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Try using the -t option to ssh ssh -t root@my.machine screen "tail -f /var/log/messages" From man ssh -t Force pseudo-tty allocation. This can be used to execute arbi- trary screen-based programs on a remote machine, which can be very useful, e.g., when implementing menu services. Multiple -t options force tty allocation, ...


My problem is not the same as can't type lower cased e in amazon ec2 (Amazon Linux), but similar. After checking /etc/inputrc and finding nothing out of the ordinary, I remembered that I did do some keybinding in the /etc/bash.bashrc. This was already there for a very long time and worked flawlessly, though. Why would it make problems now? I found out ...


iftop is cool and lightweight. ntop is even cooler but web-based and uses a daemon.


Actually, a typical invocation of sudo does not read the password from stdin at all. Instead, sudo will directly access the controlling terminal (a tty or pty, via the /dev/tty special file) and output the prompt and read characters directly. This can be seen in the tgetpass.c file in the sudo source. There are a few other scenarios: If an askpass program ...


maybe they use tail -f on the access log?


I believe this is not so much about man itself but rather about your pager of choice (PAGER environment variable) combined with the terminal in use. I'm guessing your pager is probably less (typical default pager nowadays and fits with the description). less has an option -X that may get you a behavior along the lines of what you're looking for. -X or -...


which will search your path for the arguments you supply, it's found on just about any BSD or SysV UNIX moriarty:~ dave$ which bash true false /bin/bash /usr/bin/true /usr/bin/false


$ find /path/to/folder -type f -delete


Holding down the Ctrl-Alt while dragging the left mouse button.



You can use: ssh root@host screen -m -d "tail -f /var/log/messages" That starts a detached screen with a command running on it. -m causes screen to ignore the $STY environment variable. With "screen -m" creation of a new session is enforced, regardless whether screen is called from within another screen session or ...


You should be able to find out what killed your process by looking at the output of the dmesg command; or at the logfiles /var/log/kern.log, /var/log/messages, or /var/log/syslog. There are a number of things that can cause a process to be summarily killed: If it exceeds the hard ulimit for various memory or cpu usage types that you can examine using ...


top on MacOS X does support sorting, at least: O<skey> Set secondary sort key to <skey> (see o<key>). o<key> Set primary sort key to <key>: [+-]{command|cpu|pid |prt|reg|rprvt|rshrd|rsize|th|time|uid|username|vprvt |vsize}.


su - username is interpreted by your su to mean "run username's shell as an interactive login shell" su username - is interpreted by your su to mean "run the following non-interactive command (-) as username" the latter only worked at all because: your su passes trailing arguments to sh for parsing sh takes - to mean "run as a login shell (read /etc/profile,...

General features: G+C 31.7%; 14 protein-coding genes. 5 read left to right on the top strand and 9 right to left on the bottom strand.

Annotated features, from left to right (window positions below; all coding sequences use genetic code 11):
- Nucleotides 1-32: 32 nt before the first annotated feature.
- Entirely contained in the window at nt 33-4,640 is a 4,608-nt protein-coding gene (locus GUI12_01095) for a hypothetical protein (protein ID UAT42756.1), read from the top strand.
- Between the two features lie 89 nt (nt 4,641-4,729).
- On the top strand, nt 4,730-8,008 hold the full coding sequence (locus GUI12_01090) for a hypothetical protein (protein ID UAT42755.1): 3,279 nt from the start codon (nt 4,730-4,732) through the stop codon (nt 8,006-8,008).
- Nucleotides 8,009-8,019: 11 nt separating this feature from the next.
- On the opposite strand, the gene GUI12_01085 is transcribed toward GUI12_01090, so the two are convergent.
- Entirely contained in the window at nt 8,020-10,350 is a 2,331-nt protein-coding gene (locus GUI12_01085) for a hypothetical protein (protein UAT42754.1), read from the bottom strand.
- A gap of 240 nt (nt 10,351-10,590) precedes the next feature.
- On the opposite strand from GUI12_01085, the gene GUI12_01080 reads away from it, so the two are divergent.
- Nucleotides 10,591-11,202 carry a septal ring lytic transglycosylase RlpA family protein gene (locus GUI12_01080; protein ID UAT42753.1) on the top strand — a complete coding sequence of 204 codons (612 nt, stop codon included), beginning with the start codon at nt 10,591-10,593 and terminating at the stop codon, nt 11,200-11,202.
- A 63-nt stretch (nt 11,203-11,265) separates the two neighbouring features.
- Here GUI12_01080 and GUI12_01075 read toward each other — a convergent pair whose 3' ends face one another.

I'm working on porting htop to OSX. The repo is here (more active fork here, and can be installed via brew install htop) I'm currently trying to work out what to do about the licensing clash between Apple's libtop (APSL) and htop (GPL). There's probably not much more programming to do on it - but I may have to re-implement the bits of libtop I need. If ...


IPTraf is another common real-time bandwidth monitor on Linux IPTraf-ng is a updated fork of IPTraf with ipv6 support


$ touch {a,b,c,"white space"}.sample $ ls *.sample a.sample c.sample b.sample white space.sample $ for SAMPLE in *.sample; do mv -v "$SAMPLE" "${SAMPLE%.sample}"; done a.sample -> a b.sample -> b c.sample -> c white space.sample -> white space Edit: Also see ${parameter#word}, which deletes word from the front of parameter: $ ...

16 when using Mac OS X


Okay, I found the answer after some googling. Apparently, LESSCHARSET needs to be set like this: export LESSCHARSET=utf-8 Now less works fine for me.


This is what the 'screen' utility was invented for. Although I've used it mainly on Linux, there's absolutely no reason a port for your OS couldn't exist. It's part of the gnu tool set, and I haven't found a port, but one probably exists (or could).


You can modify .screenrc to allow mouse-based scrollback:


You should check out Windows Powershell. You could also try Cygwin if you're partial to Linux.


Or even something like logstalgia ;-)


[Update: As of Mac OS X Mountain Lion 10.8, Terminal supports the Backtab escape sequence, eliminating this issue.] The version(s?) of nano on those servers sometimes sends a Backtab (ESC [ Z) sequence when moving the cursor left by one character, but Terminal doesn't support this sequence, so nano thinks the cursor has moved when it hasn't and its idea ...


You could try using the "screen" command. This will allow you to run a multiuser session which 2 users can connect and share. First you'll need to set the suid bit. screen comes with it turned off, and it is necessary for multiuser mode: sudo chmod +s /usr/bin/screen sudo chmod 755 /var/run/screen The first user connect, running screen -S shared The "-...


use this: rsync -a /source /destination Alternatively, you can get more details with a few other flags like -v or --progress.


This looks absolutely puzzling to me. Either it should use some DNS name or IP address. I checked the last.c file also but I still can't find why it is not showing anything. Probably given some time, I can figure out the part about int dns_lookup(char *result, int size, int useip, int32_t *a) 307 { 308 struct sockaddr_in sin; 309 struct ...

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